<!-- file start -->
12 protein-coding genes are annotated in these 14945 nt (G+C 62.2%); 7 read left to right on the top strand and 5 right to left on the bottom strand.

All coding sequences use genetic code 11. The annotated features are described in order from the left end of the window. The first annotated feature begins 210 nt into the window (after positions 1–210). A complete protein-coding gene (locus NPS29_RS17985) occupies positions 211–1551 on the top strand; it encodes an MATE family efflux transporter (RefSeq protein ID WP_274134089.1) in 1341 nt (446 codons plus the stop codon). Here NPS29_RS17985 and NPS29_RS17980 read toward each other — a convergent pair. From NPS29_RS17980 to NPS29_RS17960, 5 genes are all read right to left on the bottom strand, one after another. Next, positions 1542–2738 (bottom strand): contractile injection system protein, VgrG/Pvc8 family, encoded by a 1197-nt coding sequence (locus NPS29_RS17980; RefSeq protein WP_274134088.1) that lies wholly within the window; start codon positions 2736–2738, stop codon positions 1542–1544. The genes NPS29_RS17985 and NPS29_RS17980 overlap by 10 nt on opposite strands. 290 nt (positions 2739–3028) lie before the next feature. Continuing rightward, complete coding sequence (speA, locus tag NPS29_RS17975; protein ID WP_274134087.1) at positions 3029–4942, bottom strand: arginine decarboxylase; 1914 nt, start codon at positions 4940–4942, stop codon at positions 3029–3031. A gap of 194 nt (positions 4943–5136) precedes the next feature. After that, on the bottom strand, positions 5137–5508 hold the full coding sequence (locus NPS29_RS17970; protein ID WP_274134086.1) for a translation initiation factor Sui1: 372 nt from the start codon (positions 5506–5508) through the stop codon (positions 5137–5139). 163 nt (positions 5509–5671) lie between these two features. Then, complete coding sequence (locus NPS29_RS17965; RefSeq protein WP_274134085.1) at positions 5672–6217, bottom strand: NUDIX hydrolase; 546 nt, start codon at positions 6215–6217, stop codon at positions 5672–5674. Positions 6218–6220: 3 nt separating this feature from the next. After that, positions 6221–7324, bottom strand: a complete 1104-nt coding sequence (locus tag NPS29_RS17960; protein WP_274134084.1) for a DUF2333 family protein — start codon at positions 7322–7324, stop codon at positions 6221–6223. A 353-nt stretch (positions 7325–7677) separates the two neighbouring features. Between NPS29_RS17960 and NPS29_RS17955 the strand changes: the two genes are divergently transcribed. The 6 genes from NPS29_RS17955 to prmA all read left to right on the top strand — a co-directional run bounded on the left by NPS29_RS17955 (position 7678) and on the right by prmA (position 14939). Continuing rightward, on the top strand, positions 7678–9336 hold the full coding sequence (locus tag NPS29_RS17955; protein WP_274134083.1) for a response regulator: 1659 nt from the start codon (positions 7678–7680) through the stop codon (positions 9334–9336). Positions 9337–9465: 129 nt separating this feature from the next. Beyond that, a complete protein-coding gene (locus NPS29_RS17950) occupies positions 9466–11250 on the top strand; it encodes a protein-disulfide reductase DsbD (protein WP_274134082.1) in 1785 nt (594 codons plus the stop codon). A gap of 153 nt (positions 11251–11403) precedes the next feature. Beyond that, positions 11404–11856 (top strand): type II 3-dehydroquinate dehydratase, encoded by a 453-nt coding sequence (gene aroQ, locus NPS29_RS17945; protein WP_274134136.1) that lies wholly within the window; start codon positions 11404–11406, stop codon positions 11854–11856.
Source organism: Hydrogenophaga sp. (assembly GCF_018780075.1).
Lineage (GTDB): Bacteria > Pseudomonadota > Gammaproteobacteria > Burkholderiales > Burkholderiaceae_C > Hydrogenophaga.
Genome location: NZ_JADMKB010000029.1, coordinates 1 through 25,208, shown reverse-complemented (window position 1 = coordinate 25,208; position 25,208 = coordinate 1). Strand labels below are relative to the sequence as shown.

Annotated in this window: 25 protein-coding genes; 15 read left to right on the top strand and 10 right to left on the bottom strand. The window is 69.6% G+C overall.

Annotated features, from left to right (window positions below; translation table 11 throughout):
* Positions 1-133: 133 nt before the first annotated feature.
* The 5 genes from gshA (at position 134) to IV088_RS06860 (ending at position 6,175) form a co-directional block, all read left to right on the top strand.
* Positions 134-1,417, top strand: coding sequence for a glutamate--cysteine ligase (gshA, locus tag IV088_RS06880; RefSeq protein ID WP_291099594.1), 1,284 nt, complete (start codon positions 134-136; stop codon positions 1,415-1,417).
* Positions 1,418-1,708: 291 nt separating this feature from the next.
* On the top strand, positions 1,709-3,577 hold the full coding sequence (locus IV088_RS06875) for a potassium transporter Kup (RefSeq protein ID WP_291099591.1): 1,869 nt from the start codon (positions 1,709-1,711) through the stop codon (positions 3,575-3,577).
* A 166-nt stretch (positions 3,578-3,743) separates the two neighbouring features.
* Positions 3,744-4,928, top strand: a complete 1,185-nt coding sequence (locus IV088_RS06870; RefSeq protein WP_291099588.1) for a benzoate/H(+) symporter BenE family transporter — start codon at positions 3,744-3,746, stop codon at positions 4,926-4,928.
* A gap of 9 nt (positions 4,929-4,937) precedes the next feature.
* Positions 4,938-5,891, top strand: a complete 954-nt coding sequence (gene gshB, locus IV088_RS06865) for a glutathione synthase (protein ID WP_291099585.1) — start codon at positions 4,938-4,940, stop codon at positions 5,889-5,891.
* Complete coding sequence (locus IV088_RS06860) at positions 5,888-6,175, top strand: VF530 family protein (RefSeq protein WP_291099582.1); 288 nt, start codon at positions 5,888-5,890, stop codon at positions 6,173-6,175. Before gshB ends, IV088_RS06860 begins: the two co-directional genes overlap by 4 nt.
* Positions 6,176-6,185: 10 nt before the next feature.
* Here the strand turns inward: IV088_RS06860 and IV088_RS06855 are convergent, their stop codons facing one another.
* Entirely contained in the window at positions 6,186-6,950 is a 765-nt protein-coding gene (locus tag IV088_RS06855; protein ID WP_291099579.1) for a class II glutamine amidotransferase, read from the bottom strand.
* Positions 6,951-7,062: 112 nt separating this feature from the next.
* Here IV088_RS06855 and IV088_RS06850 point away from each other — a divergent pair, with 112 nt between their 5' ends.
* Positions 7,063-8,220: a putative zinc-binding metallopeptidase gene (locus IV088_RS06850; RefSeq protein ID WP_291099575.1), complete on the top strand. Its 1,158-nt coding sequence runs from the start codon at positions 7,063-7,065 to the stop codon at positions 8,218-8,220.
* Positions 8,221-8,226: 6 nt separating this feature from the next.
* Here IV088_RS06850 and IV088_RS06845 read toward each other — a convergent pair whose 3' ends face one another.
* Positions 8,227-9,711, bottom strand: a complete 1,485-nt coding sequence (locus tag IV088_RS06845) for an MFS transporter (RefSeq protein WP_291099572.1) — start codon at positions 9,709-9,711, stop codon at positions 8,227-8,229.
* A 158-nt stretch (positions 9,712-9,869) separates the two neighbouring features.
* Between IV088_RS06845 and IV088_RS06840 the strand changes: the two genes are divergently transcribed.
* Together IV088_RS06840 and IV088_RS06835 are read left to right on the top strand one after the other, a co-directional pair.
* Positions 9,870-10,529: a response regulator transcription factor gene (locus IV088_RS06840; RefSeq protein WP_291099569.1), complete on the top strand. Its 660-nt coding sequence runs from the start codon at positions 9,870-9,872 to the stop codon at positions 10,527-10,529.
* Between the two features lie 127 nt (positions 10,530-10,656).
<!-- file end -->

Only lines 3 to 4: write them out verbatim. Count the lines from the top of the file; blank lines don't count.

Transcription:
Source organism: Hydrogenophaga sp. (assembly GCF_018780075.1).
Lineage (GTDB): Bacteria > Pseudomonadota > Gammaproteobacteria > Burkholderiales > Burkholderiaceae_C > Hydrogenophaga.